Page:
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. Last Updated: 07/27/2016

FACES & VOICES: Language Education for a Lucky Few

A large, sweaty crowd was trying to push through the narrow front door of the yellow, classical building. The Moscow State Linguistic University held an open day last Saturday for would-be students and their parents. The visitors were full of hope and anxiety. Whether they were conscious of it nor not, the door was a symbol. Only a lucky few will be chosen to pass through the golden gate to higher education.

Once inside the building, the crowd fanned out to different classrooms to receive information about the various courses on offer. In a small auditorium, Professor Rodmonga Potapova was advertising her course in "applied linguistics" that involved not only the study of languages but also of mathematics and computers. In the modern world, it was not enough merely to translate; one had to know information technology, she said. The visitors sighed when she came to the crunch question. Competition was hot for the 20 places on her course: eight candidates for every place.

The stress in the air of the small hall was nothing, however, compared to the barely suppressed panic in the gym, where hundreds had gathered to learn the conditions for joining the translators' course. Parents passed written questions up to the front, where a senior lecturer was struggling with a crackling microphone. There were 100 state-sponsored places, 75 for boys, 25 for girls, he was saying. Those who failed to gain top marks could still come to the university "on a commercial basis."

"What's he saying? Can't hear a thing he's saying," complained one parent at the back. "I think he said that if you're prepared to pay, the price is $4,500 per year," whispered another. "Surely not that much?" But, yes, the figure was correct.

After the speech, the parents crowded round the lecturer, all trying to put their individual questions. "Will you teach Swedish next year?" "Do you have a hostel?"

"Oh, how can I get to speak to him?" cried a woman called Tamara, who was built like a tank but who was too shy or too well-mannered to use her elbows. "My boy Anton has been dreaming of studying languages since he was eight. If only I could speak to the lecturer, I'm sure he would take him."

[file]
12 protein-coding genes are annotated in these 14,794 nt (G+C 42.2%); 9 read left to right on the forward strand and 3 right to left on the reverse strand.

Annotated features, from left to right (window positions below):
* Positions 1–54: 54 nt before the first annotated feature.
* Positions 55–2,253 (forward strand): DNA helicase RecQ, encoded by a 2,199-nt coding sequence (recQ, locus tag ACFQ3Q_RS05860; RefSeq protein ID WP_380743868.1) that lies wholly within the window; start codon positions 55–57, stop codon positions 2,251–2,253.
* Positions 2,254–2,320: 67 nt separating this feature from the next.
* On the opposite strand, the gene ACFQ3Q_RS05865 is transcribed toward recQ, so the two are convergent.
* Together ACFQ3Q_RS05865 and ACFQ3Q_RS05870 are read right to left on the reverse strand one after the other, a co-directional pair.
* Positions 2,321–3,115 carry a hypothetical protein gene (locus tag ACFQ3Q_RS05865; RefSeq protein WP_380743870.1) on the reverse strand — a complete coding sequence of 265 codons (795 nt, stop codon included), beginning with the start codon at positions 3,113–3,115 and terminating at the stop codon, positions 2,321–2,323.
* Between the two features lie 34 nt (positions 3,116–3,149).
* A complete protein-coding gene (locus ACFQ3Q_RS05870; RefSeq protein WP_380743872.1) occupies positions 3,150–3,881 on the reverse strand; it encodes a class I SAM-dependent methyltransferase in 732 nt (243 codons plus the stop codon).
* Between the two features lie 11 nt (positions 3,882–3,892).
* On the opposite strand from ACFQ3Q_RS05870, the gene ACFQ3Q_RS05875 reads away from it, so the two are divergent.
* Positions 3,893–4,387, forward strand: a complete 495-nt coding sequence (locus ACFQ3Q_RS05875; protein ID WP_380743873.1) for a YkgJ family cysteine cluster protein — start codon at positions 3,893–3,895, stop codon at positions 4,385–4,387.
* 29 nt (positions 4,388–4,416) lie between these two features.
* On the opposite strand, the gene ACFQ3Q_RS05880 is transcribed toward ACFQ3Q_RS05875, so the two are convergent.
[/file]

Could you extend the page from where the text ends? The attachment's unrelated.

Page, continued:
The hopeful students stood to one side, pretending they did not know their embarrassing parents. The girls complained of the state bias in favor of boys. A young man called Dmitry, from Bryansk, opined that "Muscovites have all the money; candidates from the provinces have all the brains." The boys felt under pressure because they knew that if they did not go to college, the army would recruit them.

In the relative quiet of the coffee bar later, Alexei Nikolsky, the courteous teacher of French as a second language, told me the history of the 5,000-student university. Before the revolution, a polyglot named Zinaida Stepanova set up a private language school. After 1917, her courses were nationalized, and in Soviet times the prestigious institute bore the name of the French coal miner and Communist leader, Maurice Thorez. Stalin closed the translators' department and sent the institute director to her death in a labor camp, only to rediscover the need for linguists when he needed to communicate with his allies and the enemy during the war. After the war, graduates of the institute translated at the Nuremberg trials.

Nikolsky spoke delicious French, despite the fact that in Communist times he had limited travel opportunities and had to rely on recordings and "Madam Method." Today's students benefit from free exchanges with other countries, but, unless they are among the very brightest, may find poverty a barrier to education.

"So many wish to study, they are so full of youthful enthusiasm," said the French teacher wistfully. "It is terrible pity we do not have places for them all."